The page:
Diversity matters

Black History Month: Recognizing the Black DOs I looked up to during my medical training

Black doctors such as AOA Past President William Anderson, DO, and DeAundre Dyer, DO, serve as examples to underrepresented minorities in medicine as they live their truth and push boundaries.


As a Black male in osteopathic medicine, finding mentorship from those that look like you can be challenging. However, Black doctors such as AOA Past President William Anderson, DO, and DeAundre Dyer, DO, serve as examples to underrepresented minorities in medicine as they live their truth and push boundaries. A 2021 UCLA study about historical trends of Black doctors in America found that the proportion of Black physicians in the United States has increased by only 5% over the past 120 years, and that the share of Black male doctors remains unchanged since 1940.

For Black History Month, I wanted to recognize these two physicians who have influenced my own medical career so greatly and share their stories with the wider osteopathic medical community.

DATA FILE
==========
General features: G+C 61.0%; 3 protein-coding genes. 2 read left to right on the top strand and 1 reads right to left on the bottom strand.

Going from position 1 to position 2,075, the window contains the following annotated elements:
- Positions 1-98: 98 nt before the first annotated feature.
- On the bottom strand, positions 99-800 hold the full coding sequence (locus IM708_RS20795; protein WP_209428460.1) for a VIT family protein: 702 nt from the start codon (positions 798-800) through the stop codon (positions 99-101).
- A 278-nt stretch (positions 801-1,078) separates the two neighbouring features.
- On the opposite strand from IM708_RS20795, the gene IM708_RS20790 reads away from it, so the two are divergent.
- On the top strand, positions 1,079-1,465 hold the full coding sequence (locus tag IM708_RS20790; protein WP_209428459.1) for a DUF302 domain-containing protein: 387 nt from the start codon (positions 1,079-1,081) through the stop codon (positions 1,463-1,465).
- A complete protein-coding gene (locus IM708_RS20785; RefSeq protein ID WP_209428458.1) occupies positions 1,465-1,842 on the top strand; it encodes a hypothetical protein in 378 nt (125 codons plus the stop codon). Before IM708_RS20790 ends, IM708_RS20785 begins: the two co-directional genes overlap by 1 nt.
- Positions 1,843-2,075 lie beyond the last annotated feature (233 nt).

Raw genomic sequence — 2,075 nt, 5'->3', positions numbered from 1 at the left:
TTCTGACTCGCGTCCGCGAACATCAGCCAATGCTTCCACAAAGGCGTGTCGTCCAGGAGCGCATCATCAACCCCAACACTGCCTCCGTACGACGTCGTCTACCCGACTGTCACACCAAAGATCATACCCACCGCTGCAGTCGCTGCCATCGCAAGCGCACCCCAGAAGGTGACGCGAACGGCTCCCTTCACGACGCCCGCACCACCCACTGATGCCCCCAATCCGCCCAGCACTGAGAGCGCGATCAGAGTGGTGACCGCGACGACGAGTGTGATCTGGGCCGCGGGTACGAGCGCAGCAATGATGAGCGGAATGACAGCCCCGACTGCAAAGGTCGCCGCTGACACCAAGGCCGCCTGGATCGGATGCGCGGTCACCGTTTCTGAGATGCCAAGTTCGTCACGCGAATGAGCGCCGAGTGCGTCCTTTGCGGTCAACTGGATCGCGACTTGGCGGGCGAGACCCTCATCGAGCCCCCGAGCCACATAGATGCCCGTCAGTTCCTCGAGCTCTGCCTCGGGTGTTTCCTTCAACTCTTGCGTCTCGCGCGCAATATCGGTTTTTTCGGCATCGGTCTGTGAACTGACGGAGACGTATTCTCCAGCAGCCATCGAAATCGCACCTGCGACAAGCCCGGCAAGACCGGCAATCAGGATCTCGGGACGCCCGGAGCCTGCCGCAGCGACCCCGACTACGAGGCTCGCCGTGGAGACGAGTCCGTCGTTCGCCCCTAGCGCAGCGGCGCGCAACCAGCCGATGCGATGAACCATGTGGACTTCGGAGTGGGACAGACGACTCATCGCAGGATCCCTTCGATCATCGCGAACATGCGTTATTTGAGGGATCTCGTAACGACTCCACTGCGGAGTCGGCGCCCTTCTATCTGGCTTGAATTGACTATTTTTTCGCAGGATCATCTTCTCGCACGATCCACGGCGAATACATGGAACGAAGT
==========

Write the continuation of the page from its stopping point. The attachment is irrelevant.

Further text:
Civil rights activism as a DO

Dr. William Anderson, osteopathic surgeon and civil rights leader, was advised to get an education early on by his parents. He was interested in medicine but initially hesitant due to the expense. Dr. Anderson shadowed William Reese, DO, a family friend and the only practicing African American osteopathic physician in the southern United States.

Dr. Reese encouraged Dr. Anderson to apply to the Des Moines Still College of Osteopathy in Iowa where he ultimately matriculated in 1952. After completing his degree in 1956, Dr. Anderson interned at Flint Osteopathic Hospital in Michigan. He then moved his family to Albany, Georgia, where he opened his medical practice.